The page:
During mYBT testing, participants were instructed to place their tested foot on the center platform with hands on their hips, then use their contralateral toes to slide the reach platform as far as possible, then return to starting position while maintaining balance throughout the entire motion. Errors, such as lifting hands away from hips, placing too much pressure or bearing weight on the reach leg, excessively pushing the reach platform, and lifting the heel of the stance foot, were not scored. Participants were given two practice trials followed by three scored trials in each reach direction. Right and left legs were tested in random order.

Scores (Table 1) were categorized by limb dominance: dominant (DO) and nondominant (ND), defined by the questionnaire as “which leg do you use to kick a soccer ball?” For each leg, the average of three scored trials in each direction was calculated to obtain a raw reach score (R). These were further normalized to leg length to create normalized scores (N). A traditional YBT composite score (CS) was calculated for analysis using the equation {normalized [AN + PM + PL]}. Raw difference (RD) was calculated using the equation {ABS[raw DO – ND]}. Percent limb asymmetry (%LA) was calculated using the equation {[ABS (normalized DO – ND)] / [MAX (normalized DO, ND)]}.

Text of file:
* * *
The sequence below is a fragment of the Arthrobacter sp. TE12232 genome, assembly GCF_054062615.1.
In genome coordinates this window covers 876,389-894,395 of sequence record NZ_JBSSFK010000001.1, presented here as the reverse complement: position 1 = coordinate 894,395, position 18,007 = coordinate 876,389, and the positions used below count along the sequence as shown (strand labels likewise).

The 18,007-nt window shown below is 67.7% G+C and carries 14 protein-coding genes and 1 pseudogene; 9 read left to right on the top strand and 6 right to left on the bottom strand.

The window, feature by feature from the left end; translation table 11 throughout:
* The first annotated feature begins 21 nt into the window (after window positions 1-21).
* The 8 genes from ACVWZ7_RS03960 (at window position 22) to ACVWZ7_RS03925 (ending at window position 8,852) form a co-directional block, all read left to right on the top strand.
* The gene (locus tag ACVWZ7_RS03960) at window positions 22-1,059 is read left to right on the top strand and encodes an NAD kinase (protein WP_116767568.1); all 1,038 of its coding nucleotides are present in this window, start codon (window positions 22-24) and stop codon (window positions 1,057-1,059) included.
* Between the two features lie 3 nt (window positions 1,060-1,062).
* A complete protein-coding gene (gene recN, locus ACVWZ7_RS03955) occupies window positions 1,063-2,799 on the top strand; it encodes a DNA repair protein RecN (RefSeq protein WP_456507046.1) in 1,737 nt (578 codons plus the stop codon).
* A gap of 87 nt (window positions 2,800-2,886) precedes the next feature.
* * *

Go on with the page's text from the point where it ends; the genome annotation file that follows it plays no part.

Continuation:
Table 1.Equations for mYBT scores.
Raw Score (R) [Average distance of 3 trials]
Normalized Score (N) [Average distance] / [Leg length]
Composite Score (CS) Normalized [AN + PM + PL]
Raw Difference (RD) ABS [raw DO – ND]
Percent Limb Asymmetry (%LA) [ABS (normalized DO – ND)] /
[MAX (normalized DO, ND)]

Abbreviations: AN, anterior; PM, posteromedial; PL, posterolateral; DO, dominant limb; ND, nondominant limb; ABS, absolute value; MAX, maximum value.

Injury Surveillance